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Retrieving Our Stolen Bike

January 23, 2019 | by Rabbi Shraga Simmons

Sometimes the good guys win.

My son had left his bike unlocked and when he came back to retrieve it, it was gone. He was understandably disappointed, though accepted full responsibility.

Two days later, he came running into the house. “I was walking down a pathway and there was my bike!” he shouted with joy. “The only problem is that it’s locked.”

We wanted to retrieve the bike quickly before the thief could take it again. We didn’t have sympathy for the thief per se, but the question arose of whether it was appropriate to break the lock – i.e., destroy the thief’s property – in order to access our own property.

Fortunately, the Talmud (Bava Kama 27b) provides ethical clarity: When an imminent loss will be suffered if the injured party does not take action, obstacles placed in the way are not afforded protection. In fact, the Talmud suggests, one should openly retrieve the stolen property, as not to appear as a thief!

Completing the Mission

We needed the right tool, preferably a large wire-cutter, and didn’t have one, so I asked my neighbor. His 12-year-old son overheard our conversation and immediately burst into action. “I’ll solve this! I’m taking charge!” He located a small handsaw and before I could say anything, he was on his bike racing to the scene.

I walked briskly with my son, and raised another important issue. “Before we break the lock, we need to check that this is your bike, not just another one that looks like it.”

He quickly rattled off a list of distinguishing features: the placement of the headlight, the missing left handlebar cap, and the nylon zip cable on the kickstand.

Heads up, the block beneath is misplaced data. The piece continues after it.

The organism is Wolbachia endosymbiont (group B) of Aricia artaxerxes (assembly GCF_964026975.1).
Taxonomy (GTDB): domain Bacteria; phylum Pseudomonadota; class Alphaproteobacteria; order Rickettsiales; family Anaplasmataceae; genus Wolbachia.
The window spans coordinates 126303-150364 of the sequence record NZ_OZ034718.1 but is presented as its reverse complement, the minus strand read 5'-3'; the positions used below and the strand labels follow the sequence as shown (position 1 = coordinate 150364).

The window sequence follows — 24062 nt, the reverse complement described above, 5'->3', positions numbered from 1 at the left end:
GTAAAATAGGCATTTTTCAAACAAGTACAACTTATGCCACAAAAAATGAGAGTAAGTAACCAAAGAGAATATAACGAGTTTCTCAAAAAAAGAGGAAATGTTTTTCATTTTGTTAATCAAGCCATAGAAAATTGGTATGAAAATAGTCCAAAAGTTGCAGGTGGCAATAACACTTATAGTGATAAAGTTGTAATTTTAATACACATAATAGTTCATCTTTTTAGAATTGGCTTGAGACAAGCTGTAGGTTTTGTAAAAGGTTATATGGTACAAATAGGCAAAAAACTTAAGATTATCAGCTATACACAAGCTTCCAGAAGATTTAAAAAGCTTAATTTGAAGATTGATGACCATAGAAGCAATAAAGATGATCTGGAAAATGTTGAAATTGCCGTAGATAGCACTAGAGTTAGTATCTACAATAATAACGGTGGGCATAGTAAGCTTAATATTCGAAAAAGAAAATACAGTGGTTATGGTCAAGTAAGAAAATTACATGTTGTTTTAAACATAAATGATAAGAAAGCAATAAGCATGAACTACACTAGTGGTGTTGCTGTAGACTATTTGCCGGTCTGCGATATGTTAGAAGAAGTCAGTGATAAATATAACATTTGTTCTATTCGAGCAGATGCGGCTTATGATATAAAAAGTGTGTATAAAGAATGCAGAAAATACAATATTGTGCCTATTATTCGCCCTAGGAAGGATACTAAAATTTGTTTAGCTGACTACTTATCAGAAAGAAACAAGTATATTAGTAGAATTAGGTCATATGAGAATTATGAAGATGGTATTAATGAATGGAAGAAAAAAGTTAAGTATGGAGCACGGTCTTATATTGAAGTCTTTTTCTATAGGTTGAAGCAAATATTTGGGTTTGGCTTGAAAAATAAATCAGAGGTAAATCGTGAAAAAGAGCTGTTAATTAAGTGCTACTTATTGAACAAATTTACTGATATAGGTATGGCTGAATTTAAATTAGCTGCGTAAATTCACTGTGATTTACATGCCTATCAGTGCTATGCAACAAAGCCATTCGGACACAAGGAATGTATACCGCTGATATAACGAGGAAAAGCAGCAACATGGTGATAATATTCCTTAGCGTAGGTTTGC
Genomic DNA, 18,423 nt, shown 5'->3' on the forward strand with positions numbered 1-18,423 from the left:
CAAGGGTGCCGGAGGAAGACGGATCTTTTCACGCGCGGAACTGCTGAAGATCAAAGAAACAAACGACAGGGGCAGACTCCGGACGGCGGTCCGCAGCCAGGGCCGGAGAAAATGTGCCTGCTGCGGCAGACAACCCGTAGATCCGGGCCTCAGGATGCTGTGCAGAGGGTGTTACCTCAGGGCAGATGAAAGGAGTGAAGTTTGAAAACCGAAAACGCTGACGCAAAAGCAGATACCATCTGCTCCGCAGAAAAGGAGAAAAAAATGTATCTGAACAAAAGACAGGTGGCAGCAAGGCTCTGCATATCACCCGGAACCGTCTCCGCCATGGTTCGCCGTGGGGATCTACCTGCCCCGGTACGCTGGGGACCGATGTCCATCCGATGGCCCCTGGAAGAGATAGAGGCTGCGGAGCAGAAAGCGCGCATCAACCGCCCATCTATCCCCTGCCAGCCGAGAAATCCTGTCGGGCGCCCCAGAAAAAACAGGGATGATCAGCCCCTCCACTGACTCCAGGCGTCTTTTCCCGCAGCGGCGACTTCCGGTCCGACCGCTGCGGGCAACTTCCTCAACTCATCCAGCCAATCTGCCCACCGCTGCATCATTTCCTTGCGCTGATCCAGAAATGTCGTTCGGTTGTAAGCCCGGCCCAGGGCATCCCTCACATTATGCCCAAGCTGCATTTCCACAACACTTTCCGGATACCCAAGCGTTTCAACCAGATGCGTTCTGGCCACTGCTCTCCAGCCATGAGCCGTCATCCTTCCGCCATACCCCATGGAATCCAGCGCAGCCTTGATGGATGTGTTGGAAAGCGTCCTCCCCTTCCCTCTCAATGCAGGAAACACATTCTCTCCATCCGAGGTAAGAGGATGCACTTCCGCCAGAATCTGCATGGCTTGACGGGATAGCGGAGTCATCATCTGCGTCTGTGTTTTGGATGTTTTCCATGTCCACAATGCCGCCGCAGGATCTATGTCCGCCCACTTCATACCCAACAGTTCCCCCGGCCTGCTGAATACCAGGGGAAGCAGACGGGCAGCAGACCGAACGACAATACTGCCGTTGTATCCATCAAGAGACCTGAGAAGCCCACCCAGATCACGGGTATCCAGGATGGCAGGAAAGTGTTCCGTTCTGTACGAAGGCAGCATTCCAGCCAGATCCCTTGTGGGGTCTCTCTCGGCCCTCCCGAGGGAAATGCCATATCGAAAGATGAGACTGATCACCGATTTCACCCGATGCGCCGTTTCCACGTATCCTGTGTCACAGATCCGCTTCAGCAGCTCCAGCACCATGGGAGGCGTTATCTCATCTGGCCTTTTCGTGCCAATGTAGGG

We arrived at the scene to see a group of kids gathered to watch the action, with our young neighbor standing over the locked bike, sawing back and forth. Just then he looked up and dejectedly announced: “This isn’t working.”

At that moment my eye caught an object, two feet away from my son’s bike: an electric circular saw, made for cutting through concrete and metal. It was a bit too incredible.

“We’re far from any electrical outlet. How can we plug it in?” I said aloud.

One of the kids said, “Look! There’s an extension cord reaching to right here!” I just couldn’t believe it.

The miracles were coming fast and furious, and only one question remained: Who did the electric saw belong to?

At which point one of the assembled kids said, “It’s my brother’s. He’s doing some handiwork in the building nearby. I’ll call him to come. David! David!”

David emerged from the building, and I immediately went over to explain the situation. Before I even finished my plea for help, the whir of David’s electric saw drowned out my words and within seconds he had cut through the lock.

My son rode away gleefully, and the other kids dispersed leaving me to ponder the unfathomable odds of the perfect tool ending up on this path, two feet from where we needed it, with an extension cord plugged in and ready to go.

None of us will ever forget this. Some moments in life, God's guiding hand is simply too obvious to ignore.

David takes aim with his electric saw; our neighbor displays the vanquished lock.


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